Part of making everyone feel welcome, they said, was making sure that bad behavior was not tolerated here. “Don’t come to EDC if you’re going to be weird and sexually harassing people,” said Sandra. “This isn’t what the festival is all about.”

“We really try to weave safety information through all of our marketing initiatives and embed that into the culture of the festival,” adds Diccicco. “It’s important that people not only connect with the event on an emotional level, but that when they come here, they feel like they’re safe.”

While that safety messaging mostly translates to health awareness and harm reduction, Diccicco also feels that the Ground Control staff adds a unique layer of outreach to EDC. “Ground Control is an extra staff of fans working with us to make sure that everyone’s safe. If someone feels threatened or vulnerable, there’s always an approachable person somewhere nearby that can help you.”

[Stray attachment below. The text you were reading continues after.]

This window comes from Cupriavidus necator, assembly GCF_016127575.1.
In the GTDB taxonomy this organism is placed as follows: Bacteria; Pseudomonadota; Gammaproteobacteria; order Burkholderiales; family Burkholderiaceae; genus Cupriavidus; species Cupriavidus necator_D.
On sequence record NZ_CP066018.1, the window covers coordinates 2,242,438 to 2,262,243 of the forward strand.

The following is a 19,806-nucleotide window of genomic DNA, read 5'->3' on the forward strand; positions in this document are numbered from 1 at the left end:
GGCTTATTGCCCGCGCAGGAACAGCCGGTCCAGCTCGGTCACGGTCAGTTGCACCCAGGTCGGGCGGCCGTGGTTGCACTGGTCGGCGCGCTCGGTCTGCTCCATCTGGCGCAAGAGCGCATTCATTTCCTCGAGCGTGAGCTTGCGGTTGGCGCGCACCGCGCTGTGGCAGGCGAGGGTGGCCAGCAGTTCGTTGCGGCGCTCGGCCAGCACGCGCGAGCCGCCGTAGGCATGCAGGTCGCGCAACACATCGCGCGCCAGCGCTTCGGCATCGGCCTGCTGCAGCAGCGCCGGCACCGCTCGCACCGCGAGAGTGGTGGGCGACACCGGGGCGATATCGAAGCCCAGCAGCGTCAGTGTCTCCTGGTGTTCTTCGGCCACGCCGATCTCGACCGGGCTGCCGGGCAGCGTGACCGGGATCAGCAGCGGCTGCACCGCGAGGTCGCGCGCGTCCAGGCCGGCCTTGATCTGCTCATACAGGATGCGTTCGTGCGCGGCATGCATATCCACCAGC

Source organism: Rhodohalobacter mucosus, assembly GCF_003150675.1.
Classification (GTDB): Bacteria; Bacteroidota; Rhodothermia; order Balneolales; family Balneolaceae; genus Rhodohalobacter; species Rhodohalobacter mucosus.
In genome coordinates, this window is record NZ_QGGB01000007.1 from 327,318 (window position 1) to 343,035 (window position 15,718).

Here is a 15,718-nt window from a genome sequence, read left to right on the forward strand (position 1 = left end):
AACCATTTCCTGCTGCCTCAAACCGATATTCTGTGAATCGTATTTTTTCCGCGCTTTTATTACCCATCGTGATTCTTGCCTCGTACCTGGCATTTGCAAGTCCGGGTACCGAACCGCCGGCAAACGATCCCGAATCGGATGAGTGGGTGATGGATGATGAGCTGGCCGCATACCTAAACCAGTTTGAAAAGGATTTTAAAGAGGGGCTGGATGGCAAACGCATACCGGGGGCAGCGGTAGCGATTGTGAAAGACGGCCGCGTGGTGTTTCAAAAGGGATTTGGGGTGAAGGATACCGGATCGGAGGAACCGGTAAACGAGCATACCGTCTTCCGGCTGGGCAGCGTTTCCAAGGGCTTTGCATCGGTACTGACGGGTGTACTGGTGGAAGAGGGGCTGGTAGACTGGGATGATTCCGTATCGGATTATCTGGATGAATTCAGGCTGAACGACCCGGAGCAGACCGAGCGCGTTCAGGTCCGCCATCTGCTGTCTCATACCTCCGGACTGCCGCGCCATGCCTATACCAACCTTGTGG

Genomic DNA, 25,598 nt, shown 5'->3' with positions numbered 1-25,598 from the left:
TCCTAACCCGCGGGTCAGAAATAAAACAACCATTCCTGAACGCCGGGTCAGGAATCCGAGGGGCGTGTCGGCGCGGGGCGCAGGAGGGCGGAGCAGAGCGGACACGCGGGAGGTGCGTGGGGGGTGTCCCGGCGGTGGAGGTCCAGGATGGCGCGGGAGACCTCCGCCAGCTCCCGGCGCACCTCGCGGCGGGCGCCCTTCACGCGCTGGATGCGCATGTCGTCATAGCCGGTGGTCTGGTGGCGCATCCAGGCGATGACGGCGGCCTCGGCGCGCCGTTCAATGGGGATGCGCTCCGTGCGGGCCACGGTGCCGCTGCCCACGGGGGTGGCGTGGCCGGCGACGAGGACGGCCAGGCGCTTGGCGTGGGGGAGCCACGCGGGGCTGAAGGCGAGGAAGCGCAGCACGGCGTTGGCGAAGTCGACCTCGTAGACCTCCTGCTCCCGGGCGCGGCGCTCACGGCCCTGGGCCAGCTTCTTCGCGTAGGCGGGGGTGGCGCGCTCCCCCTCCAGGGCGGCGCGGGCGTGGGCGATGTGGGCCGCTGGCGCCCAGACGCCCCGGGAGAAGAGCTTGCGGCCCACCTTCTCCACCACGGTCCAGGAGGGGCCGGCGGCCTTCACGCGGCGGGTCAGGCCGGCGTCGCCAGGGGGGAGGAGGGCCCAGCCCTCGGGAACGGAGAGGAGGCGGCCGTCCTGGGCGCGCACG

Initially launched at Beyond in 2011, Ground Control is the brainchild of Laura Newton, who was still in college when she founded the innovative volunteer network. 2017 was her seventh EDC at the helm of the 400-strong team, and she believes there was a greater sense of empathy in both the staff and attendees this year. She attributes that to the “All Are Welcome Here” mantra. “Honestly, we had so many team members crying tears of joy and finding themselves last weekend,” said Newton. “We try to make our staff feel welcome and at home on the team so that they can manifest that experience for that fans as well.”

“People come here to escape their jobs and the turmoil of life, and to know that there is a safety net in Ground Control really makes people feel secure.”